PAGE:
I have been a follower of Jesus for more than 30 years. Throughout most of that time I have regarded prayer as vital to my Christian life. However, recognising something is important and giving it a priority place are two different things.

I identify with Richard Foster in his book Prayer, when he wrote: We believe prayer is something we should do, even something we want to do; but it seems as if a chasm stands between us and actually praying.” So, here I share practices that I have found helpful as I have grown in intimacy with Jesus – practices that have helped shape me as a believer and kept me in the presence of God as I go about my life.

1. Being relational

Sometimes I talk too much. I have been married for more than 30 years to a woman of great patience. One of the things I have learned over these years is that it pays to make space to listen, to put my own concerns aside for a while and listen for the thoughts, feelings and passions of my wife. I believe it can be the same with our prayer lives. Sometimes we talk way too much. 


Then, when we have gone through our list of concerns, we say a quick amen’ and get on with our lives. That is no way to build a deep and meaningful relationship. Of course, we need to share our hearts, but we would do well to also embrace silence, waiting and listening. How else will we find out what is on God’s heart if we never give the space to hear Him? So, I always pray with a Bible and a notebook and ask God, what are you saying?

2. Being full of praise

When we begin to focus on the character and work of God through Jesus, we can be filled with praise and adoration, because He is a holy, mighty gracious and loving God, who lavishes love upon us. As we set our hearts and minds towards Him, we can be overwhelmed with adoration. I do not believe we can separate praise and prayer. I also believe praise touches the heart of God. 

I love this image, again from Foster: Our God is not made of stone; His heart is sensitive and tender of all…a cup of cold water is enough to put tears in the eyes of God. Like a proud mother who is thrilled to receive a wilted bouquet of dandelions from her child, so God celebrates our feeble expressions of gratitude.” We cannot praise too much – it is our destiny to be a people of praise. So, even when things are going terribly, I always start any time of prayer with praise and adoration – it is the context for life.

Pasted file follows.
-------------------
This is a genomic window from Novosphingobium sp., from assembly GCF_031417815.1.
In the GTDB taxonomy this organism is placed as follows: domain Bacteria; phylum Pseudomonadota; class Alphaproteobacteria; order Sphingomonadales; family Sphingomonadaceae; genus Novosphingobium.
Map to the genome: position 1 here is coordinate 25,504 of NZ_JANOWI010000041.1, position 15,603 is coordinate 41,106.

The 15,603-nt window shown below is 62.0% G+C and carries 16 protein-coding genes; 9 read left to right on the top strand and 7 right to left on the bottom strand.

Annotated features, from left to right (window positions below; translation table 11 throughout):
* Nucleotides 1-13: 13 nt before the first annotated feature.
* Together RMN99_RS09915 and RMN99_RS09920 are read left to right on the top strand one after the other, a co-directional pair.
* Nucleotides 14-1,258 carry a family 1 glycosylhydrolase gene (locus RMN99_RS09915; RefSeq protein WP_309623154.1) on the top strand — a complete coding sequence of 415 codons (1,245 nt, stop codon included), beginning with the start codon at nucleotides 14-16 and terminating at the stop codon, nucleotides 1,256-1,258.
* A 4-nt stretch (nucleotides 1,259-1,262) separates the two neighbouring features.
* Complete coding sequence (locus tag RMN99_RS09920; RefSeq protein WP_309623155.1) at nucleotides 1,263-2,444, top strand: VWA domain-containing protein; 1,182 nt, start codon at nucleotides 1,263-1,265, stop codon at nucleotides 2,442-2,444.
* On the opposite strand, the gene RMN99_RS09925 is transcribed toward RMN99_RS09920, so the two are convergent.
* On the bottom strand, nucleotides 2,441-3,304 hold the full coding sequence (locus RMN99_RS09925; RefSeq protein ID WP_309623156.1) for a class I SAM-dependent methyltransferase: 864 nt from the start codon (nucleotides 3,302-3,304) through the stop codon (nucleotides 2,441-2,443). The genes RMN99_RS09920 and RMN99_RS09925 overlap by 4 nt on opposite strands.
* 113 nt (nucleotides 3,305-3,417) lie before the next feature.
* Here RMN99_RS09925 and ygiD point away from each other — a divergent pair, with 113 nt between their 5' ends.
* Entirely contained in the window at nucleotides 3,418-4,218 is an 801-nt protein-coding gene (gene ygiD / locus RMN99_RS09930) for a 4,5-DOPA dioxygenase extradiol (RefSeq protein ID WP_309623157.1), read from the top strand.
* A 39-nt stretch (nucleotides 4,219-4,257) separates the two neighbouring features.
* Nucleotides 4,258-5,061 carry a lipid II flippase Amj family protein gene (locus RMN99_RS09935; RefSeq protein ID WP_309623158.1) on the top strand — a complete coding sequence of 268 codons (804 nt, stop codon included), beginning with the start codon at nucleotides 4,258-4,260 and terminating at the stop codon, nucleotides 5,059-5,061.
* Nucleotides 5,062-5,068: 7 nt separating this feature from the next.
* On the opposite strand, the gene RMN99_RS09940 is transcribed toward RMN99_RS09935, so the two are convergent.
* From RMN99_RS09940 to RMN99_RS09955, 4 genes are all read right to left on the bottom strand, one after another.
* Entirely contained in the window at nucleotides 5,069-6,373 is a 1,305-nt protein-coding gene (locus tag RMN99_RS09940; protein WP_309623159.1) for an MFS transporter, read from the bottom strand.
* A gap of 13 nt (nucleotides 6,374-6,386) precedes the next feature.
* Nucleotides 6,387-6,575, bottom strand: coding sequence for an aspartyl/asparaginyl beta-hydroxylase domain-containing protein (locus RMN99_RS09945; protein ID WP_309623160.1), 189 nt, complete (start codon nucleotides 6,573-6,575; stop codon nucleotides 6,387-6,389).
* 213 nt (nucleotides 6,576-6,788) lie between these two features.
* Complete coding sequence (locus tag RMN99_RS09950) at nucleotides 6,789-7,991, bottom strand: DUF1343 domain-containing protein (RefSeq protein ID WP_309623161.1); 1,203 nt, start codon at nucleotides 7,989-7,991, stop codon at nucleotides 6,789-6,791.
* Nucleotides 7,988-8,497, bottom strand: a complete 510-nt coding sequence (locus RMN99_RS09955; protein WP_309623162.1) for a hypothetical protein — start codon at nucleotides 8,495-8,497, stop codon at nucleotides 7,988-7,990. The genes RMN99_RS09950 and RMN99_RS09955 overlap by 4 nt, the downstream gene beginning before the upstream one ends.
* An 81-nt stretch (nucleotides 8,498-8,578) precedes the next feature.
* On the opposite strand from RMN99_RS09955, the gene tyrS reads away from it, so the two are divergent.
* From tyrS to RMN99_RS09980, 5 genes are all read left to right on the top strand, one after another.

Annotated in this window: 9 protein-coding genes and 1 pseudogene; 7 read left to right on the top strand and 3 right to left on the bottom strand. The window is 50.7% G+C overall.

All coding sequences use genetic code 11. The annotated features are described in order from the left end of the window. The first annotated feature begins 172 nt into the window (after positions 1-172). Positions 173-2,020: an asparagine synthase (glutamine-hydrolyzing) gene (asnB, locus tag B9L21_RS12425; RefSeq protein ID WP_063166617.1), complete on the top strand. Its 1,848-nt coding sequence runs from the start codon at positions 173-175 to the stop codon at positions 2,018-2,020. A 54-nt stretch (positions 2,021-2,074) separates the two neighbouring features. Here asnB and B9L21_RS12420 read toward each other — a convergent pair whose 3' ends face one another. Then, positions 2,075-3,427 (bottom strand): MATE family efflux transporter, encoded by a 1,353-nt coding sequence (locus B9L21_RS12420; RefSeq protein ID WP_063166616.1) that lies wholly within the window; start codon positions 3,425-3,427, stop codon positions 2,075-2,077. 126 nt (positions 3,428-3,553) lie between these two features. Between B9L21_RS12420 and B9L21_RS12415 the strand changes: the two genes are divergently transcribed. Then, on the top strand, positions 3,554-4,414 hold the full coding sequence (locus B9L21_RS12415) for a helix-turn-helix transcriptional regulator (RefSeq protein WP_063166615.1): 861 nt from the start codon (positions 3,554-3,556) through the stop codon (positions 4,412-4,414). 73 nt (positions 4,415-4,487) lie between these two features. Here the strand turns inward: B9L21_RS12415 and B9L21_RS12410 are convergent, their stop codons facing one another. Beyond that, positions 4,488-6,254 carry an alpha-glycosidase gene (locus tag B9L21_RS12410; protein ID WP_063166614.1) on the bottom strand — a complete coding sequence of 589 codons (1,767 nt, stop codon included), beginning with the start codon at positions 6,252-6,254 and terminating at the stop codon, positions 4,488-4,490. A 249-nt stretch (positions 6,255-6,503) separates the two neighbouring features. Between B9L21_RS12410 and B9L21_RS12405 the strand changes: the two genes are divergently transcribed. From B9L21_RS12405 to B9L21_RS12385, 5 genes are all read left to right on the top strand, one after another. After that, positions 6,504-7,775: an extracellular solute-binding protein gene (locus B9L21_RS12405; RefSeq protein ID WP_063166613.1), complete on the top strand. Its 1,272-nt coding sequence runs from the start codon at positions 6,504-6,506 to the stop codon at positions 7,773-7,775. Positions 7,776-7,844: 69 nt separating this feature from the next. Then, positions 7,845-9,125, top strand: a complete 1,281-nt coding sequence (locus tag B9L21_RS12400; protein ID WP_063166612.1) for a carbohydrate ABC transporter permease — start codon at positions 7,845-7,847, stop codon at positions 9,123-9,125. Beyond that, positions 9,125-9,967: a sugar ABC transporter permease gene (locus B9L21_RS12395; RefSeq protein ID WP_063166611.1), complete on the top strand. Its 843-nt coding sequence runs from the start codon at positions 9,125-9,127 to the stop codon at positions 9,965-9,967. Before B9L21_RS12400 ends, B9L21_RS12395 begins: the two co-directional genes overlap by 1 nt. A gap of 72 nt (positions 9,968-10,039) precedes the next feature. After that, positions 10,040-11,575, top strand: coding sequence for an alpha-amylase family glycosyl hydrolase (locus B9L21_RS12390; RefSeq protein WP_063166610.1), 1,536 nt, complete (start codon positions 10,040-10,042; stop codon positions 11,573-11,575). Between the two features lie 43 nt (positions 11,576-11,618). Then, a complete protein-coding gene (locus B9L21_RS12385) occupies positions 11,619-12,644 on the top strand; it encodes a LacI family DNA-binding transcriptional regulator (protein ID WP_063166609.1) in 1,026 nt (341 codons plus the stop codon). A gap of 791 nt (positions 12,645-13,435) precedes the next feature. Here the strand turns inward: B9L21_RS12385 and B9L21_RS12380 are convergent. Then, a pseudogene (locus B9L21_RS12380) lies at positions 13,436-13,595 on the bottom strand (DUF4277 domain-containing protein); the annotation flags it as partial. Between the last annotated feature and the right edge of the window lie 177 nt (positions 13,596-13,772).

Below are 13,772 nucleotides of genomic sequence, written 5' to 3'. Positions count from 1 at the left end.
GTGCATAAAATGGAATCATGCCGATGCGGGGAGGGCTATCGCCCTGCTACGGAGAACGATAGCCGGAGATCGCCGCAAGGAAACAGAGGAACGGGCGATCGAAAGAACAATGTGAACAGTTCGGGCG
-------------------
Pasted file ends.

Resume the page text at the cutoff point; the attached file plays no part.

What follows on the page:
3. Being honest

From early in my Christian life I attended prayer meetings. They have been some of the sweetest times with Jesus, but on other occasions they have left me so frustrated. I used to think I had to pretend that everything was going great, even when it wasn’t, and that I had to learn a whole different language of big religious words to pray properly. I sometimes carried that mindset into my wider prayer life.

Then I realised that what God wanted was for me to be real before Him. I mess up. I get impatient. I am passionate about lots of things. I have been known to moan about stuff. I sin. And the list goes on, and yet God loves me. His Spirit is changing me, but He meets me as I am in Christ, and He is interested in every detail of my life. Isn’t that so amazing? The God of glory is interested in every detail of my life, success and failure – high and low. So, I keep it real so that I can live each day in the blessed relationship that Jesus died to give me.

4. Being biblical

I use the Bible in my prayer life regularly. There are some amazing prayers to read and reflect on. I use and meditate on the Psalms a lot. I also sometimes just try and think through the prayers of Nehemiah, Paul and so many others. Every emotion, pain and joy are contained in the words of the Bible. Times of deep despair and doubt alongside moments of revelation and victory.

A way to deepen our prayer life, so that we become more aware of the presence of God in our day-to-day life, is to open our hearts to the word of God, reflect upon it, use it, imagine the situations – get soaked in scripture. So, I allow God to speak through His word by using it in my prayers.

5. Being bold

When Jesus taught on prayer, He said that we should pray that the kingdom should come and the will of God should be done on earth as it is in heaven. That is a prayer of faith. It is a bold statement that the rule of the King would come. It is clearly missional, that the justice, mercy, love and power of King Jesus may advance.

I know that in my community and in my nation, Scotland, there is brokenness. Despair haunts the streets and the gods of this world hold many captives. Therefore, my prayer has to be big and bold, because it is in the name of a big and bold God. So, I pray as I drive through my neighbourhood, as I sit in a café. I pray for my neighbours and for my church. I pray for our world and the injustice in it, and for all who are persecuted, broken and homeless. I pray with as much faith as I have because I believe God is able.

I ask God to do what only He can do and snap the chains of oppression and bring His
healing,His redemptive love. Prayer is the oxygen of our faith. It is the heartbeat of our
journey with Jesus. We don’t always get it right, but as we spend time in the presence of Jesus, we grow in deeper intimacy with Him, building a relationship of love that sees miracles happen. So, I pray boldly.